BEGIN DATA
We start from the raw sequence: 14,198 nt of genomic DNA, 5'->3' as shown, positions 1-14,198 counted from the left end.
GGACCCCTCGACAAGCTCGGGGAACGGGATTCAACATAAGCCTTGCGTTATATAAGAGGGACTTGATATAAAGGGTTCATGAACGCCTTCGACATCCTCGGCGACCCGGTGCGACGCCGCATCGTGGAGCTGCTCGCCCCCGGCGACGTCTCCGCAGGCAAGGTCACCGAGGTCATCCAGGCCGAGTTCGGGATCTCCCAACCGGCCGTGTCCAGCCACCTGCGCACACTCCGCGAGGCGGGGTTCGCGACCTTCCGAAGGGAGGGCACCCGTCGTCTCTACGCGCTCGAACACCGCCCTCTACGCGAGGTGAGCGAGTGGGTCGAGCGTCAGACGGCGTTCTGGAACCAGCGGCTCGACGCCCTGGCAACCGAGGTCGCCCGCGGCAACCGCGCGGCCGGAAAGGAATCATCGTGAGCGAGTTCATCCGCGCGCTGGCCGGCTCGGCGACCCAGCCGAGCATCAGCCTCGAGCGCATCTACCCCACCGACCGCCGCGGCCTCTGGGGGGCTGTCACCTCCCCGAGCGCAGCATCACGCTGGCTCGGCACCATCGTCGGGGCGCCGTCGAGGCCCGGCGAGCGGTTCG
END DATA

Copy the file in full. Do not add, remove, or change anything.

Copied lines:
We start from the raw sequence: 14,198 nt of genomic DNA, 5'->3' as shown, positions 1-14,198 counted from the left end.
GGACCCCTCGACAAGCTCGGGGAACGGGATTCAACATAAGCCTTGCGTTATATAAGAGGGACTTGATATAAAGGGTTCATGAACGCCTTCGACATCCTCGGCGACCCGGTGCGACGCCGCATCGTGGAGCTGCTCGCCCCCGGCGACGTCTCCGCAGGCAAGGTCACCGAGGTCATCCAGGCCGAGTTCGGGATCTCCCAACCGGCCGTGTCCAGCCACCTGCGCACACTCCGCGAGGCGGGGTTCGCGACCTTCCGAAGGGAGGGCACCCGTCGTCTCTACGCGCTCGAACACCGCCCTCTACGCGAGGTGAGCGAGTGGGTCGAGCGTCAGACGGCGTTCTGGAACCAGCGGCTCGACGCCCTGGCAACCGAGGTCGCCCGCGGCAACCGCGCGGCCGGAAAGGAATCATCGTGAGCGAGTTCATCCGCGCGCTGGCCGGCTCGGCGACCCAGCCGAGCATCAGCCTCGAGCGCATCTACCCCACCGACCGCCGCGGCCTCTGGGGGGCTGTCACCTCCCCGAGCGCAGCATCACGCTGGCTCGGCACCATCGTCGGGGCGCCGTCGAGGCCCGGCGAGCGGTTCG